Do regional wars occur as a result of external, systemic influences, in the absence of genuine issues of regional discord? Do the internal properties of regions adequately explain patterns of regional conflict? Can internal and systemic influences be combined to form an empirically compelling, yet theoretically coherent explanation of regional conflict? We examine conflict in the Balkans from the attainment of Greek independence in 1830 to the Balkan wars of 1912 and 1913 to gain some insight into these questions. Describing conflict outcomes as ranging between 'warm peace' and 'hot war', we derive a prediction of the level of conflict from two independent variables - the state-to-nation balance and the nature of great power involvement in a given area. Our analysis suggests that, by integrating these two variables, we can provide an empirically sound yet theoretically concise explanation of where, when, and in what form conflict erupted in the region.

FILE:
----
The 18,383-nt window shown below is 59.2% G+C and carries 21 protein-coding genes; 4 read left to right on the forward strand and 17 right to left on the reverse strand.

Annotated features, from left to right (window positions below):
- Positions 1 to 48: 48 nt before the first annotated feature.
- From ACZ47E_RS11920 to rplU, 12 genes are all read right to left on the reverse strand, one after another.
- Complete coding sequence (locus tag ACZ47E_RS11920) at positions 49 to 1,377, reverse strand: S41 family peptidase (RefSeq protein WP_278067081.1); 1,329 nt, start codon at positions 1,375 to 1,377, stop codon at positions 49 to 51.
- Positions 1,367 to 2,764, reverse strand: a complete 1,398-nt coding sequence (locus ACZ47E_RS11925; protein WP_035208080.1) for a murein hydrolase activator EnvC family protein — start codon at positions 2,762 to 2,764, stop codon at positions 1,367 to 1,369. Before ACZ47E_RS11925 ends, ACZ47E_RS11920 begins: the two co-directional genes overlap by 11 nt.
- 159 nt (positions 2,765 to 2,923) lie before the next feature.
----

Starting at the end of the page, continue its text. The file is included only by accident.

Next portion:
Bibliographical noteFunding Information:
1 Benjamin Miller is grateful for the generous financial assistance of the Department of Political Science, Duke University; the National Security Studies Center, University of Haifa; the Tami Steimnitz Center for Peace Research, Tel Aviv University; and the Israel Science Foundation
- Levels of analysis
- Regional conflict
ASJC Scopus subject areas
- Geography, Planning and Development
- Political Science and International Relations